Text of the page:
A: The short answer is pretty much yes, though insane might be too strong a word. How about overly hopeful? Willing to take a risk? Or could it be that too much space, too much history (both your shared and her personal) and too little sex have just addled your brain?
Good on you both for figuring out the problems you need to work on; reconciliations don’t happen without that step. Unfortunately, that’s where it ends — she’s making it very clear that she’s not interested in putting in any more effort. Sounds like the time apart just helped her clarify what she really wants – permanent space.
Déjà vu is a perfect plotline for chick flicks and Hallmark movies in which star-crossed lovers miraculously connect through the space-time continuum. But this isn’t déjà vu you’re experiencing. It’s your gut, reminding you why you broke up in the first place: This girl doesn’t dig you. Listen to it and get out now.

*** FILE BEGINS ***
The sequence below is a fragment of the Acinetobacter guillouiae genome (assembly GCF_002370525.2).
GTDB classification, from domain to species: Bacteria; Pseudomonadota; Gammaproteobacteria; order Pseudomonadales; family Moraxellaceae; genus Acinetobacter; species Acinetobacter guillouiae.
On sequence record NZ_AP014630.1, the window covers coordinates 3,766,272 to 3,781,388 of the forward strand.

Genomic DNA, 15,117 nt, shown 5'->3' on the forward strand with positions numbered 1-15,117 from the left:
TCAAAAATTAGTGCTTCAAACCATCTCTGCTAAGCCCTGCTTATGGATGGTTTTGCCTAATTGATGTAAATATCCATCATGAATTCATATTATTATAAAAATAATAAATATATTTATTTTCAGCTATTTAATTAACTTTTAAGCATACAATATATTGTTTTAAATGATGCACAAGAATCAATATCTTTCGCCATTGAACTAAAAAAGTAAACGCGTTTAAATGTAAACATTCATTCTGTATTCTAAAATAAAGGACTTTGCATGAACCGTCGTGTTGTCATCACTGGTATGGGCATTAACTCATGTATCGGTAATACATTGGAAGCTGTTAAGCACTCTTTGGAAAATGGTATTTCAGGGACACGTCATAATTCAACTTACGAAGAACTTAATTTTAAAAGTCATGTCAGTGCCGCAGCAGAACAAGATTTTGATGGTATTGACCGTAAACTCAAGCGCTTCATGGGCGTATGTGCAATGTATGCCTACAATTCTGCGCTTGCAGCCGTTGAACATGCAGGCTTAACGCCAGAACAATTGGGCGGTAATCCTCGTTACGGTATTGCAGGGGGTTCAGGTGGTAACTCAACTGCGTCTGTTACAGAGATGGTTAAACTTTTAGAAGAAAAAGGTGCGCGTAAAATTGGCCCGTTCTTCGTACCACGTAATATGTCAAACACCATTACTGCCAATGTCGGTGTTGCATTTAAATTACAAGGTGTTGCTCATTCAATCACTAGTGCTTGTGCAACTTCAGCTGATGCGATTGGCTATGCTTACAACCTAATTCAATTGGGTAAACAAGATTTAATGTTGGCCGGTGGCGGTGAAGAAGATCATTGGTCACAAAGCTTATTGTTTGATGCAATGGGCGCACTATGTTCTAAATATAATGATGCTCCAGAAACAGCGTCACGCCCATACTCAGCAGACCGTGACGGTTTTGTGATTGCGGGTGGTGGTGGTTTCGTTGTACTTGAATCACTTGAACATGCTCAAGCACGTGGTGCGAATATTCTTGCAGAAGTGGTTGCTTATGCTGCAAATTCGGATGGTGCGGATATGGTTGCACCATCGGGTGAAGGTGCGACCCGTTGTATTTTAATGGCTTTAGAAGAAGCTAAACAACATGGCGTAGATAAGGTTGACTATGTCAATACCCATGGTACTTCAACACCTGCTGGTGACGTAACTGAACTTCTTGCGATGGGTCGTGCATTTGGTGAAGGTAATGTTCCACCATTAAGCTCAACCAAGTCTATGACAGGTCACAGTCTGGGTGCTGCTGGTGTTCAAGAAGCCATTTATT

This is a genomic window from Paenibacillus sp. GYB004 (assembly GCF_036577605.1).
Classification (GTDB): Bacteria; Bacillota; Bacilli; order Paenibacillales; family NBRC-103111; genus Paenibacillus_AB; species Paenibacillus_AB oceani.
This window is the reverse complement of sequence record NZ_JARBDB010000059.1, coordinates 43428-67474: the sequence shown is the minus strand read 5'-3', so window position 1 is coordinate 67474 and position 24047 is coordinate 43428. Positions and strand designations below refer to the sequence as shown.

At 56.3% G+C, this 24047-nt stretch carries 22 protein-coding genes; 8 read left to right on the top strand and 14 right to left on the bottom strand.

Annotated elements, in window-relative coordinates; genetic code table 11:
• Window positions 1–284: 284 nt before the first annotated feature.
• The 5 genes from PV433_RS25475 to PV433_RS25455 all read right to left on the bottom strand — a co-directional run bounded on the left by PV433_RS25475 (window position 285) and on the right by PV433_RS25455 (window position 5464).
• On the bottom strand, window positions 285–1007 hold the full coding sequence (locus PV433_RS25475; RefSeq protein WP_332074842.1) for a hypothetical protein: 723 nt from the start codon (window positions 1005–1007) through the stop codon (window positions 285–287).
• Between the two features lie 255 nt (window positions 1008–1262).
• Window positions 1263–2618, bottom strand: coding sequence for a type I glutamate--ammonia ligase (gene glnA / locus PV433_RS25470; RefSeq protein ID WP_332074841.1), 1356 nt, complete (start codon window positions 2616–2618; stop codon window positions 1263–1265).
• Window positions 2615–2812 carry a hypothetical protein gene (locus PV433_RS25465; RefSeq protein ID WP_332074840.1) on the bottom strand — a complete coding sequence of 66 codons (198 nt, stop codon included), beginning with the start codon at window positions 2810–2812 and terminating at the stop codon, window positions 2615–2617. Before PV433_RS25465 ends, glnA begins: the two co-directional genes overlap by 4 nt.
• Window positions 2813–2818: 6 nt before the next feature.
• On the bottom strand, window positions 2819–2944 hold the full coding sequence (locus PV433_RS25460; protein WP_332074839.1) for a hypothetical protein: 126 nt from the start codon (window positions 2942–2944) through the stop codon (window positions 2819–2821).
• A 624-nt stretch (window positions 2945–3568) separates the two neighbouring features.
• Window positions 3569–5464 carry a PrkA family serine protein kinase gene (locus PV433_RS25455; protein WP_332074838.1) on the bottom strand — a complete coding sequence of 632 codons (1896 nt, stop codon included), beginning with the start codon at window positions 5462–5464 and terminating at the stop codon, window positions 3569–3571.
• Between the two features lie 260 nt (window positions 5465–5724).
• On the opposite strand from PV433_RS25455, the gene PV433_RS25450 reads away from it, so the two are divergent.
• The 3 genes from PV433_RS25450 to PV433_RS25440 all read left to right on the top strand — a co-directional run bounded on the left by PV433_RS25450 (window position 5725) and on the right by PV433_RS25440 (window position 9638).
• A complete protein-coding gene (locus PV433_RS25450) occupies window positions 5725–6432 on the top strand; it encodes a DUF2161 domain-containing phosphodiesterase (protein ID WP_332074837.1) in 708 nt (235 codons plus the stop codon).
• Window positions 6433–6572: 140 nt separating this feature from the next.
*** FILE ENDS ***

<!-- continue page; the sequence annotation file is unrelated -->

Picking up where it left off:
Finally, here’s where I think I can provide the most help: by offering a gentle reminder to take your foot off the gas in the early incubation stage of a relationship. Flood the engine with too much fuel, and it won’t start; same goes with romance. So best to leave the smothering to the cooks at Waffle House.